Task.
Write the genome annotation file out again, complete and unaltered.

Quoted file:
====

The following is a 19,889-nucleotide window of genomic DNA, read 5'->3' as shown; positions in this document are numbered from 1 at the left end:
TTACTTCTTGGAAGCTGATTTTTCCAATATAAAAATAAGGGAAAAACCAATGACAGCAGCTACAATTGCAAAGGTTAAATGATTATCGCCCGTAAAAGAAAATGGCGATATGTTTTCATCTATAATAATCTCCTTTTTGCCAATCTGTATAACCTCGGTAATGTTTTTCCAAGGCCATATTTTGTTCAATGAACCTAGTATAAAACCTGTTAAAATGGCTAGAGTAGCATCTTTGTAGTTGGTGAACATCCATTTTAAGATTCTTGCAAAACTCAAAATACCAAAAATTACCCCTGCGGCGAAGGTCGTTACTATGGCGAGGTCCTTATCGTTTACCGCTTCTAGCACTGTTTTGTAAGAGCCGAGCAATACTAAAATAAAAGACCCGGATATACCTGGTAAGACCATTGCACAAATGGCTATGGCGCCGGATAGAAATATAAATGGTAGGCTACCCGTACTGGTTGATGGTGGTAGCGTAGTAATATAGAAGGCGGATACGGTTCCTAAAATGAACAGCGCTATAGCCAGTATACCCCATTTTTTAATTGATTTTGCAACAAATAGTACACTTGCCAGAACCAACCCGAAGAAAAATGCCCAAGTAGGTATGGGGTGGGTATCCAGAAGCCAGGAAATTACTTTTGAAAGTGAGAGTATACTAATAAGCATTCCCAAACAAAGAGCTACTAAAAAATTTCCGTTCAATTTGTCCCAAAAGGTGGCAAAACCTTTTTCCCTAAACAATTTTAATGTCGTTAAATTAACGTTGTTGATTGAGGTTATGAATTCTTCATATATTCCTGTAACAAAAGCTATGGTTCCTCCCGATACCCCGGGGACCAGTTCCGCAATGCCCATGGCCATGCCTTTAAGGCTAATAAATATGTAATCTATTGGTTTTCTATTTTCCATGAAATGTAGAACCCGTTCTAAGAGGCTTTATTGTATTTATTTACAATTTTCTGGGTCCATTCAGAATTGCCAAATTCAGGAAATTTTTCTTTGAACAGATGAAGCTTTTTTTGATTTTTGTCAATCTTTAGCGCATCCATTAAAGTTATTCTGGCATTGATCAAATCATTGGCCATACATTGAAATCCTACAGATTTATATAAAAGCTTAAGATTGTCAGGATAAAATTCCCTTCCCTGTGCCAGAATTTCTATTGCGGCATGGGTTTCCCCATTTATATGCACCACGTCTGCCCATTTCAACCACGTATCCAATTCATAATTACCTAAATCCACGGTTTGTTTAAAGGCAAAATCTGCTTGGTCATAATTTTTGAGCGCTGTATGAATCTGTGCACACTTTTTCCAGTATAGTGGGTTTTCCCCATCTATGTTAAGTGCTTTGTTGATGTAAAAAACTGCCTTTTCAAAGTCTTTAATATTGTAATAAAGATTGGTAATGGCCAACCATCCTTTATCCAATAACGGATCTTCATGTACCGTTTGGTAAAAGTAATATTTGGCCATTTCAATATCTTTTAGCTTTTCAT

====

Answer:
The following is a 19,889-nucleotide window of genomic DNA, read 5'->3' as shown; positions in this document are numbered from 1 at the left end:
TTACTTCTTGGAAGCTGATTTTTCCAATATAAAAATAAGGGAAAAACCAATGACAGCAGCTACAATTGCAAAGGTTAAATGATTATCGCCCGTAAAAGAAAATGGCGATATGTTTTCATCTATAATAATCTCCTTTTTGCCAATCTGTATAACCTCGGTAATGTTTTTCCAAGGCCATATTTTGTTCAATGAACCTAGTATAAAACCTGTTAAAATGGCTAGAGTAGCATCTTTGTAGTTGGTGAACATCCATTTTAAGATTCTTGCAAAACTCAAAATACCAAAAATTACCCCTGCGGCGAAGGTCGTTACTATGGCGAGGTCCTTATCGTTTACCGCTTCTAGCACTGTTTTGTAAGAGCCGAGCAATACTAAAATAAAAGACCCGGATATACCTGGTAAGACCATTGCACAAATGGCTATGGCGCCGGATAGAAATATAAATGGTAGGCTACCCGTACTGGTTGATGGTGGTAGCGTAGTAATATAGAAGGCGGATACGGTTCCTAAAATGAACAGCGCTATAGCCAGTATACCCCATTTTTTAATTGATTTTGCAACAAATAGTACACTTGCCAGAACCAACCCGAAGAAAAATGCCCAAGTAGGTATGGGGTGGGTATCCAGAAGCCAGGAAATTACTTTTGAAAGTGAGAGTATACTAATAAGCATTCCCAAACAAAGAGCTACTAAAAAATTTCCGTTCAATTTGTCCCAAAAGGTGGCAAAACCTTTTTCCCTAAACAATTTTAATGTCGTTAAATTAACGTTGTTGATTGAGGTTATGAATTCTTCATATATTCCTGTAACAAAAGCTATGGTTCCTCCCGATACCCCGGGGACCAGTTCCGCAATGCCCATGGCCATGCCTTTAAGGCTAATAAATATGTAATCTATTGGTTTTCTATTTTCCATGAAATGTAGAACCCGTTCTAAGAGGCTTTATTGTATTTATTTACAATTTTCTGGGTCCATTCAGAATTGCCAAATTCAGGAAATTTTTCTTTGAACAGATGAAGCTTTTTTTGATTTTTGTCAATCTTTAGCGCATCCATTAAAGTTATTCTGGCATTGATCAAATCATTGGCCATACATTGAAATCCTACAGATTTATATAAAAGCTTAAGATTGTCAGGATAAAATTCCCTTCCCTGTGCCAGAATTTCTATTGCGGCATGGGTTTCCCCATTTATATGCACCACGTCTGCCCATTTCAACCACGTATCCAATTCATAATTACCTAAATCCACGGTTTGTTTAAAGGCAAAATCTGCTTGGTCATAATTTTTGAGCGCTGTATGAATCTGTGCACACTTTTTCCAGTATAGTGGGTTTTCCCCATCTATGTTAAGTGCTTTGTTGATGTAAAAAACTGCCTTTTCAAAGTCTTTAATATTGTAATAAAGATTGGTAATGGCCAACCATCCTTTATCCAATAACGGATCTTCATGTACCGTTTGGTAAAAGTAATATTTGGCCATTTCAATATCTTTTAGCTTTTCAT